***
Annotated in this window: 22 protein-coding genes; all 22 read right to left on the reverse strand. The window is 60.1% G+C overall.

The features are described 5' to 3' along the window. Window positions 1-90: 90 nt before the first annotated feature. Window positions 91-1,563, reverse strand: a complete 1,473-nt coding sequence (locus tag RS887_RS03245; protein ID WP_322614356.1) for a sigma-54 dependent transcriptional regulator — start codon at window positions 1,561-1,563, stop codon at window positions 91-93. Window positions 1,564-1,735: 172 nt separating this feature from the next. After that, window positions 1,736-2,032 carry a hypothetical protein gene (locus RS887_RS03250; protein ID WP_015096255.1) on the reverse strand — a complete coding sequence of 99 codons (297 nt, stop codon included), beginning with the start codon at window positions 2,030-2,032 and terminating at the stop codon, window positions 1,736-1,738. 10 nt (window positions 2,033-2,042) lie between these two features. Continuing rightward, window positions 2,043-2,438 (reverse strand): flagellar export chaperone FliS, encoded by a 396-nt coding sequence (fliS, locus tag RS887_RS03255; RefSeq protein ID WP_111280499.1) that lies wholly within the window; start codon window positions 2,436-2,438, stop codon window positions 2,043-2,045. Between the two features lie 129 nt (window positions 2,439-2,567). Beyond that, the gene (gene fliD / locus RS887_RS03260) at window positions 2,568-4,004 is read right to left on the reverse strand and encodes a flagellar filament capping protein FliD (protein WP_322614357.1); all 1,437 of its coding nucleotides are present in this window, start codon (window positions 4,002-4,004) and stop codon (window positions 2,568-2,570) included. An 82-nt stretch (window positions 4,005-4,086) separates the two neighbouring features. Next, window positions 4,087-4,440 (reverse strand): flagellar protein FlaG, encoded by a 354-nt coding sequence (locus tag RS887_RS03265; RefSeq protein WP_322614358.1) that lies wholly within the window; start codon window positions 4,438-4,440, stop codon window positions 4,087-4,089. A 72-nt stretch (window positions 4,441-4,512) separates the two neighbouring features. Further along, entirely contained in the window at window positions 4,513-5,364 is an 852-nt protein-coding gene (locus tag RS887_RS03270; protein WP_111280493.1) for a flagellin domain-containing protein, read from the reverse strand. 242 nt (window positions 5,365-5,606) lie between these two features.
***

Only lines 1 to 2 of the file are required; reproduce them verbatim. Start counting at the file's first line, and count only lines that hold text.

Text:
Annotated in this window: 22 protein-coding genes; all 22 read right to left on the reverse strand. The window is 60.1% G+C overall.

The features are described 5' to 3' along the window. Window positions 1-90: 90 nt before the first annotated feature. Window positions 91-1,563, reverse strand: a complete 1,473-nt coding sequence (locus tag RS887_RS03245; protein ID WP_322614356.1) for a sigma-54 dependent transcriptional regulator — start codon at window positions 1,561-1,563, stop codon at window positions 91-93. Window positions 1,564-1,735: 172 nt separating this feature from the next. After that, window positions 1,736-2,032 carry a hypothetical protein gene (locus RS887_RS03250; protein ID WP_015096255.1) on the reverse strand — a complete coding sequence of 99 codons (297 nt, stop codon included), beginning with the start codon at window positions 2,030-2,032 and terminating at the stop codon, window positions 1,736-1,738. 10 nt (window positions 2,033-2,042) lie between these two features. Continuing rightward, window positions 2,043-2,438 (reverse strand): flagellar export chaperone FliS, encoded by a 396-nt coding sequence (fliS, locus tag RS887_RS03255; RefSeq protein ID WP_111280499.1) that lies wholly within the window; start codon window positions 2,436-2,438, stop codon window positions 2,043-2,045. Between the two features lie 129 nt (window positions 2,439-2,567). Beyond that, the gene (gene fliD / locus RS887_RS03260) at window positions 2,568-4,004 is read right to left on the reverse strand and encodes a flagellar filament capping protein FliD (protein WP_322614357.1); all 1,437 of its coding nucleotides are present in this window, start codon (window positions 4,002-4,004) and stop codon (window positions 2,568-2,570) included. An 82-nt stretch (window positions 4,005-4,086) separates the two neighbouring features. Next, window positions 4,087-4,440 (reverse strand): flagellar protein FlaG, encoded by a 354-nt coding sequence (locus tag RS887_RS03265; RefSeq protein WP_322614358.1) that lies wholly within the window; start codon window positions 4,438-4,440, stop codon window positions 4,087-4,089. A 72-nt stretch (window positions 4,441-4,512) separates the two neighbouring features. Further along, entirely contained in the window at window positions 4,513-5,364 is an 852-nt protein-coding gene (locus tag RS887_RS03270; protein WP_111280493.1) for a flagellin domain-containing protein, read from the reverse strand. 242 nt (window positions 5,365-5,606) lie between these two features.